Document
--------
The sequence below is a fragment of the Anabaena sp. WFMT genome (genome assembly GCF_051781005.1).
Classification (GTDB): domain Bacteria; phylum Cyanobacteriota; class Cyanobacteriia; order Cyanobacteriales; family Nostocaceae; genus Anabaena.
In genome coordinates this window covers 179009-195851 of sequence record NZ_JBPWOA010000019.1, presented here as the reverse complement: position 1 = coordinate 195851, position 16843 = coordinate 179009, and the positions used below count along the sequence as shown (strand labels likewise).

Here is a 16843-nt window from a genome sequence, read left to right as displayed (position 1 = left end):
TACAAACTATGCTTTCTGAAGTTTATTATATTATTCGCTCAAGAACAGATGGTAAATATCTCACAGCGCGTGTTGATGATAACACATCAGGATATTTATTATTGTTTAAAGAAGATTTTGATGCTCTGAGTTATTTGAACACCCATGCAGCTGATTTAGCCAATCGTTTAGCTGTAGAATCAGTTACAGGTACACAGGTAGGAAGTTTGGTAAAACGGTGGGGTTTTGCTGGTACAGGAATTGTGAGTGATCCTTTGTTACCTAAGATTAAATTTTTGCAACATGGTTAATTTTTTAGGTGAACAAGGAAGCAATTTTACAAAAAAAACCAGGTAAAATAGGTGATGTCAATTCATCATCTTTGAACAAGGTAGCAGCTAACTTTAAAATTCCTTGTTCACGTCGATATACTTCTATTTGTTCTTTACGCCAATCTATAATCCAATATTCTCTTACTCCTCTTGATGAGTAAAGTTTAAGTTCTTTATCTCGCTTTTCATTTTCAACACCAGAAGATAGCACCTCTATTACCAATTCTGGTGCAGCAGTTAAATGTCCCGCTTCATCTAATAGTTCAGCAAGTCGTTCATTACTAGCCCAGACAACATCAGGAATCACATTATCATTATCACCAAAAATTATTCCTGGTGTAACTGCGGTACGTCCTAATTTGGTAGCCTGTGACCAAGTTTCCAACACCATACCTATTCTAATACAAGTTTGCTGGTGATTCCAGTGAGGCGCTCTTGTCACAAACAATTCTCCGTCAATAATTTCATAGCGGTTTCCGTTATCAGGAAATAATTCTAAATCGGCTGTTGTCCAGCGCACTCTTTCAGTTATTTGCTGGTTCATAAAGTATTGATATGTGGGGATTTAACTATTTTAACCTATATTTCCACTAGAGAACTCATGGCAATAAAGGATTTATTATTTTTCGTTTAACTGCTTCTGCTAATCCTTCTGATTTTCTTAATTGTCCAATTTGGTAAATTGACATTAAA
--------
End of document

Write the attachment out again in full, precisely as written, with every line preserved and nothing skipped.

The sequence below is a fragment of the Anabaena sp. WFMT genome (genome assembly GCF_051781005.1).
Classification (GTDB): domain Bacteria; phylum Cyanobacteriota; class Cyanobacteriia; order Cyanobacteriales; family Nostocaceae; genus Anabaena.
In genome coordinates this window covers 179009-195851 of sequence record NZ_JBPWOA010000019.1, presented here as the reverse complement: position 1 = coordinate 195851, position 16843 = coordinate 179009, and the positions used below count along the sequence as shown (strand labels likewise).

Here is a 16843-nt window from a genome sequence, read left to right as displayed (position 1 = left end):
TACAAACTATGCTTTCTGAAGTTTATTATATTATTCGCTCAAGAACAGATGGTAAATATCTCACAGCGCGTGTTGATGATAACACATCAGGATATTTATTATTGTTTAAAGAAGATTTTGATGCTCTGAGTTATTTGAACACCCATGCAGCTGATTTAGCCAATCGTTTAGCTGTAGAATCAGTTACAGGTACACAGGTAGGAAGTTTGGTAAAACGGTGGGGTTTTGCTGGTACAGGAATTGTGAGTGATCCTTTGTTACCTAAGATTAAATTTTTGCAACATGGTTAATTTTTTAGGTGAACAAGGAAGCAATTTTACAAAAAAAACCAGGTAAAATAGGTGATGTCAATTCATCATCTTTGAACAAGGTAGCAGCTAACTTTAAAATTCCTTGTTCACGTCGATATACTTCTATTTGTTCTTTACGCCAATCTATAATCCAATATTCTCTTACTCCTCTTGATGAGTAAAGTTTAAGTTCTTTATCTCGCTTTTCATTTTCAACACCAGAAGATAGCACCTCTATTACCAATTCTGGTGCAGCAGTTAAATGTCCCGCTTCATCTAATAGTTCAGCAAGTCGTTCATTACTAGCCCAGACAACATCAGGAATCACATTATCATTATCACCAAAAATTATTCCTGGTGTAACTGCGGTACGTCCTAATTTGGTAGCCTGTGACCAAGTTTCCAACACCATACCTATTCTAATACAAGTTTGCTGGTGATTCCAGTGAGGCGCTCTTGTCACAAACAATTCTCCGTCAATAATTTCATAGCGGTTTCCGTTATCAGGAAATAATTCTAAATCGGCTGTTGTCCAGCGCACTCTTTCAGTTATTTGCTGGTTCATAAAGTATTGATATGTGGGGATTTAACTATTTTAACCTATATTTCCACTAGAGAACTCATGGCAATAAAGGATTTATTATTTTTCGTTTAACTGCTTCTGCTAATCCTTCTGATTTTCTTAATTGTCCAATTTGGTAAATTGACATTAAA